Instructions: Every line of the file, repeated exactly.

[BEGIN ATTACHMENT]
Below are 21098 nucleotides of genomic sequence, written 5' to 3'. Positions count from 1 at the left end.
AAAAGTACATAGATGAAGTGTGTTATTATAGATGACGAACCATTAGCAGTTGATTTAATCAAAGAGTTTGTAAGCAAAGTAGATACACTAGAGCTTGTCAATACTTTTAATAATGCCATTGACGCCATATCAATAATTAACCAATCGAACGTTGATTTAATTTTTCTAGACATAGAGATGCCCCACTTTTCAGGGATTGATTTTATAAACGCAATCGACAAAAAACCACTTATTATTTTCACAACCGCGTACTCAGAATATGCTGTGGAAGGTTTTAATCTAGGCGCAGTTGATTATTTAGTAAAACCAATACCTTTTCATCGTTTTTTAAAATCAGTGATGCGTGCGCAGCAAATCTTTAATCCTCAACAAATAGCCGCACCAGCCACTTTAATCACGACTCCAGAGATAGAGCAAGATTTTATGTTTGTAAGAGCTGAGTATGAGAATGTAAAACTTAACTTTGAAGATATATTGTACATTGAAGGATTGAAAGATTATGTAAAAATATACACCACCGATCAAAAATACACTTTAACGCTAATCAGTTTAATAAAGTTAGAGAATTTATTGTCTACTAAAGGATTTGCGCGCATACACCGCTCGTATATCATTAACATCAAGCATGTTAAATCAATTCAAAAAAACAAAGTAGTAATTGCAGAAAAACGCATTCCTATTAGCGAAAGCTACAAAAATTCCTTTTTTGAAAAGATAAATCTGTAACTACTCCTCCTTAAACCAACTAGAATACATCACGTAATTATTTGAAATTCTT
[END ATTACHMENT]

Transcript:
Below are 21098 nucleotides of genomic sequence, written 5' to 3'. Positions count from 1 at the left end.
AAAAGTACATAGATGAAGTGTGTTATTATAGATGACGAACCATTAGCAGTTGATTTAATCAAAGAGTTTGTAAGCAAAGTAGATACACTAGAGCTTGTCAATACTTTTAATAATGCCATTGACGCCATATCAATAATTAACCAATCGAACGTTGATTTAATTTTTCTAGACATAGAGATGCCCCACTTTTCAGGGATTGATTTTATAAACGCAATCGACAAAAAACCACTTATTATTTTCACAACCGCGTACTCAGAATATGCTGTGGAAGGTTTTAATCTAGGCGCAGTTGATTATTTAGTAAAACCAATACCTTTTCATCGTTTTTTAAAATCAGTGATGCGTGCGCAGCAAATCTTTAATCCTCAACAAATAGCCGCACCAGCCACTTTAATCACGACTCCAGAGATAGAGCAAGATTTTATGTTTGTAAGAGCTGAGTATGAGAATGTAAAACTTAACTTTGAAGATATATTGTACATTGAAGGATTGAAAGATTATGTAAAAATATACACCACCGATCAAAAATACACTTTAACGCTAATCAGTTTAATAAAGTTAGAGAATTTATTGTCTACTAAAGGATTTGCGCGCATACACCGCTCGTATATCATTAACATCAAGCATGTTAAATCAATTCAAAAAAACAAAGTAGTAATTGCAGAAAAACGCATTCCTATTAGCGAAAGCTACAAAAATTCCTTTTTTGAAAAGATAAATCTGTAACTACTCCTCCTTAAACCAACTAGAATACATCACGTAATTATTTGAAATTCTT